Terri Wegener DWR - What`s next in California`s flood future?

Report
What’s next in California's flood future?
Finding answers:
California Water Management Investment Strategy
FEMA Region IX - CHARG Stakeholder Meeting
July 24, 2014
California is at Risk
• Today…….. Drought
• Tomorrow………a Flood
2
California Is Diverse
• Population of over 38 million
• Different Terrains and Habitat
–
–
–
–
Coastal to Desert
Mountains to inland Valleys
Large Urban areas of LA and SF
Significant Agriculture in Central Valley
• 10 California Hydrologic Regions
• Need to Plan for Weather Extremes
– Droughts of 1976-77, 1987-92, 2007-09
– Floods: 1986, 1997, 2005
3
No One
Size Fits
All
Solutions
California’s Flood Future:
Recommendations for Managing the State’s Flood Risk
Released November 2013
• Information received from more
140 public agencies
• First comprehensive look at
flood risk
than
at statewide statewide
• Joint DWR/USACE Publication
• Policy and Investment Recommendations to reduce risk and
consequences of flooding
4
This information doesn’t surprise you, but it sure
surprised some folks…
• 1 in 5 Californians are
exposed to flood risk
• $580B in assets are
exposed to flooding
• All 58 counties are at risk
for major flooding
• More than 100 sensitive
species
5
Today’s Flood Management Challenges
Major system deficiencies put public safety,
financial stability and economic well being of the
state at risk of flooding.
O&M of flood management systems is difficult due to
permit challenges and insufficient financing.
Aging infrastructure and growing population put more
pressure on flood management systems.
Complex network of over 1,300 agencies are
responsible for flood management. These agencies
often have conflicting or overlapping responsibilities
Climate change impacts, including less snowpack, higher
flood peaks, and sea level rise, create new uncertainties.
6
The
economic
climate has
changed
Sufficient and stable investment in flood
management must become a public policy priority
Currently identified projects estimated capital investment
Estimated additional
capital investment
needed for flood
management projects
Capital investment in
California Flood
management projects in
the last decade
7
$11B
More
than
$100B
More
than
$50B
Recommendations
Conduct regional flood risk assessments to
understand statewide flood risk.
Increase public and policymaker awareness about
flood risks to facilitate informed decisions
Increase support for flood emergency
preparedness, response, and recovery programs
to reduce flood impacts.
Encourage land use planning practices that
reduce the consequences of flooding.
8
Recommendations
Implement flood management from regional,
systemwide, and statewide perspectives to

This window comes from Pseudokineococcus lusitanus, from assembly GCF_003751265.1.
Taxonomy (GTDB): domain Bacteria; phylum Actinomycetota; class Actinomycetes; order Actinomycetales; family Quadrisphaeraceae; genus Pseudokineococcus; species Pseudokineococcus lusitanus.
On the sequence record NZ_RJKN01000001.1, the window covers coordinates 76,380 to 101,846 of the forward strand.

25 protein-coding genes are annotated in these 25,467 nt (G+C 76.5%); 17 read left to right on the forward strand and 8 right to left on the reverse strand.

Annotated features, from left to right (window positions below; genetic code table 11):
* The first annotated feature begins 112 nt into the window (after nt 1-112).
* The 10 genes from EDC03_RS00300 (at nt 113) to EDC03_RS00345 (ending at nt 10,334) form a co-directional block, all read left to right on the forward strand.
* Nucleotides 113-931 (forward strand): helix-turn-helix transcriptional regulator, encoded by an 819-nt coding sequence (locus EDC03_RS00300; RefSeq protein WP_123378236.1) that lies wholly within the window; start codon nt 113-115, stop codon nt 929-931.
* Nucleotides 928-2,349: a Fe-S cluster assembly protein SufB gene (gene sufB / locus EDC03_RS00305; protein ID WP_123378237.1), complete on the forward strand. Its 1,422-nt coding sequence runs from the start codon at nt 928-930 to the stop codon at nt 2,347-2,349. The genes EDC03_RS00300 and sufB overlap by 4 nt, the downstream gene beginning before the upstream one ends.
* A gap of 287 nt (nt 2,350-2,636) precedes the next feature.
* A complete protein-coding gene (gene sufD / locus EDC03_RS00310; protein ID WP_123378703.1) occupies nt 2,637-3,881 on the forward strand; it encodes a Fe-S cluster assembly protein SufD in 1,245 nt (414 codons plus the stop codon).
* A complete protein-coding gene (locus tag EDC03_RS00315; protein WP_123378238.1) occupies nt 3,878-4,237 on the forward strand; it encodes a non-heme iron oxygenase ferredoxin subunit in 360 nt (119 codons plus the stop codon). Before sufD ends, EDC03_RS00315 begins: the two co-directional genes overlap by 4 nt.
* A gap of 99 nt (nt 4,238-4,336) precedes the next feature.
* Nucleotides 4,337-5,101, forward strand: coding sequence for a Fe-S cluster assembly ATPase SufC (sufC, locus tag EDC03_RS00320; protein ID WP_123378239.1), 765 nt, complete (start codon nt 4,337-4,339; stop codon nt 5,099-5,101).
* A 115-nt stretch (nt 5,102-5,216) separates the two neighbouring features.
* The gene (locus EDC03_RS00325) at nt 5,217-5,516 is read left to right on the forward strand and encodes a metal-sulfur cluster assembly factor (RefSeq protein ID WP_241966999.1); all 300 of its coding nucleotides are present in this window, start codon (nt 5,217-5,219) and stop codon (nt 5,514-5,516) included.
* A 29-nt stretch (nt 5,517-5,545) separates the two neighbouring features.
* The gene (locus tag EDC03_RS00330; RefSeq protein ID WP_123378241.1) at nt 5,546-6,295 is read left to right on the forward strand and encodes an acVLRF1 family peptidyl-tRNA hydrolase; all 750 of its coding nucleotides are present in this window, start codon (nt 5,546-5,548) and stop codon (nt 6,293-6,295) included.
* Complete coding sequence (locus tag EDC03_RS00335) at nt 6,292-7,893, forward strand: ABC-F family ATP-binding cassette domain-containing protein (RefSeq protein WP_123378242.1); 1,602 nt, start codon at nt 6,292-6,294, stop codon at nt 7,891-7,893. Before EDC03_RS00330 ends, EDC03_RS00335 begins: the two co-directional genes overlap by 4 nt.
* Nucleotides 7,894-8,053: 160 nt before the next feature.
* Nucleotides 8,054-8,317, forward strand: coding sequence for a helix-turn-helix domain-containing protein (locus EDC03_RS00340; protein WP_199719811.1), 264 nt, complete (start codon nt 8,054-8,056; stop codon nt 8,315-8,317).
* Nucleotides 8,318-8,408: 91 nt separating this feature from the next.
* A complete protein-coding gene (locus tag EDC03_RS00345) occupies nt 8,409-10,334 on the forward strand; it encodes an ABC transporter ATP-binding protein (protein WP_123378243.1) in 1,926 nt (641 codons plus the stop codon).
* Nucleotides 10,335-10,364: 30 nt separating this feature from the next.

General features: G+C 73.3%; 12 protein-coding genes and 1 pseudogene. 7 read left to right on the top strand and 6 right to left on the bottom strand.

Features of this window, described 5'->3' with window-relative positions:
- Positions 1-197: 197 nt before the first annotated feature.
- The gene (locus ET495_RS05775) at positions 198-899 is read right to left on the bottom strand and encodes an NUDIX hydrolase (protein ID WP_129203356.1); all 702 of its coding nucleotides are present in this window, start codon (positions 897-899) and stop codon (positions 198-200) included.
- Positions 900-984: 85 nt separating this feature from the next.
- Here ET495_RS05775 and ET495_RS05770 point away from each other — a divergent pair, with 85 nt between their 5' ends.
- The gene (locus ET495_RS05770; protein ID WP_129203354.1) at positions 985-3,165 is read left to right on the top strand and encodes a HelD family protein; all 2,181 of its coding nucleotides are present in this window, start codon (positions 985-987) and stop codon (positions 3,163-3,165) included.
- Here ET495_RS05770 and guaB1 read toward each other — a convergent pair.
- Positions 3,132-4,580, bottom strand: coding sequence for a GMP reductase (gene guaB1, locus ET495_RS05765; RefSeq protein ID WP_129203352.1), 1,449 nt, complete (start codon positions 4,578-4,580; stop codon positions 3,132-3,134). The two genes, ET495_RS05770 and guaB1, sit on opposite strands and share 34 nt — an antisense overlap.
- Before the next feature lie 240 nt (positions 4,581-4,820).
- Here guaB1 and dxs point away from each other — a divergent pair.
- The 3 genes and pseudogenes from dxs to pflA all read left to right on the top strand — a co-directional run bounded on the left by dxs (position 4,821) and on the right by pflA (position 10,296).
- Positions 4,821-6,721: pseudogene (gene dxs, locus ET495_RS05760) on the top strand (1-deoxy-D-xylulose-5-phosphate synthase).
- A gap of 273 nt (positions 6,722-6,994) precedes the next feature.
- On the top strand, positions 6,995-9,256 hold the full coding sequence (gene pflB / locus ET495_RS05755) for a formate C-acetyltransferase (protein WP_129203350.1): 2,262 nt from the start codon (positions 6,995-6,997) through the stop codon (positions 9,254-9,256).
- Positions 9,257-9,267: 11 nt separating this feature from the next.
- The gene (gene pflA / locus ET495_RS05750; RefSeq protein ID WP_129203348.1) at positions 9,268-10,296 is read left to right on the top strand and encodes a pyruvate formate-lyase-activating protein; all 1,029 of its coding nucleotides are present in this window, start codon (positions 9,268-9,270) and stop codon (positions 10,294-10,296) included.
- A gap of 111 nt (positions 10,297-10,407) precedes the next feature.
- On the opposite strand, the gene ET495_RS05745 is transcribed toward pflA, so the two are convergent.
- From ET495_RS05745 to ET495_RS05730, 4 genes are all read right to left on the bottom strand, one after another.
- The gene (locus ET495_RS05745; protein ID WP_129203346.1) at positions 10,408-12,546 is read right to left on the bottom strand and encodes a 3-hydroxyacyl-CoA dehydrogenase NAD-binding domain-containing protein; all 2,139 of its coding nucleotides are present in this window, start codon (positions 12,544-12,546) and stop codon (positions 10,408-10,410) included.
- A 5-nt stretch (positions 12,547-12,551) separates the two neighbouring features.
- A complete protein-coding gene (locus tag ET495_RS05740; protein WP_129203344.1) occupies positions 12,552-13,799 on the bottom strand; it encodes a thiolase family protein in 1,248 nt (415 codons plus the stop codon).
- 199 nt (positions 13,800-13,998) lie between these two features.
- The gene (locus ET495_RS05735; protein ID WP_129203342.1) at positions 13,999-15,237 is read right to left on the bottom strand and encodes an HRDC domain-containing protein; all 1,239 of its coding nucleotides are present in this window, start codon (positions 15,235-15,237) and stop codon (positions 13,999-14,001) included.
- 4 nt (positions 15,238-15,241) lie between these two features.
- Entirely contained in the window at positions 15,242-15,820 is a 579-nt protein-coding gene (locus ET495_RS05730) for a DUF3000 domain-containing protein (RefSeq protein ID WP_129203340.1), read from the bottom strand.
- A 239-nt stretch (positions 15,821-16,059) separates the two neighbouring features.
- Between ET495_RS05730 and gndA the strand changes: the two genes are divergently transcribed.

provide multiple benefits.
Increase collaboration among public agencies to
improve flood management planning, policies,
and investments.
Establish sufficient and stable funding
mechanisms to reduce flood risk.
9
Which brings us to the
California Water Management Investment Strategy
California’s flood management expenditures are
significantly lower than expenditures for water
supply and wastewater treatment
Annual expenditures ($ billions)
30
20
Water
Supply
10
Wastewater
0
11
Flood
Management
SOURCE: Water and
the California
Economy –
Technical Appendix
PPIC, 2012
This just in:
Funding is insufficient and unreliable.
• Declining local and state resources, reduced
Federal cost shares
• Challenging revenue structure
• Necessary projects and regular
O&M are deferred indefinitely.
• The cost of flood management is misunderstood by
public and policy makers
12
Governance and Finance
13
California Water Management Investment Strategy
• Describe the State’s investment
priorities for all aspects of water
management, and offer guidance on
how to organize and pay for the work
needed to address those priorities.
• Align with CA Water Action Plan
14
Answering the important questions
• How much money is needed?
• What are the State’s investment priorities?
• What are the financing options?
• How do we achieve sustainable funding?
• How do we improve Agency Alignment and permitting
inefficiencies?
15
Robust Information-Gathering Process
 Will build on information
collected from agencies
responsible for water
management. Examples:
•
•
•
•
•
16
Water supply
Water treatment
Flood management
Ecosystem management
Stormwater management
Types of local agency information
17
•
Planned projects and necessary maintenance
•
Cost estimates for flood, water and ecosystem
management – now and in the future
•
How funding challenges been solved in the past?
•
How do you plan to address funding challenges in the
future?
•
What else do you want policy leaders to know?
Value associated with Water Management
• Public Safety
• Environmental Stewardship
• Economic Stability
• Other Enriching Experiences
18
California Water Mgmt Investment Strategy
1. Highlights
2. California Water Management
Investment Strategy Report
3. Appendices
• Context and Framework
• Information Gathering and Mgmt Actions
• Agency Alignment and Permitting
• Risk Management
• Finance Mechanisms
• Recommendations
19
For more information:
Terri Wegener: [email protected]
California’s
Flood
Jason Sidley: [email protected]
Future Report
http://www.water.ca.gov/SFMP
Recommendations for
Managing the States Flood Risk
August 2012

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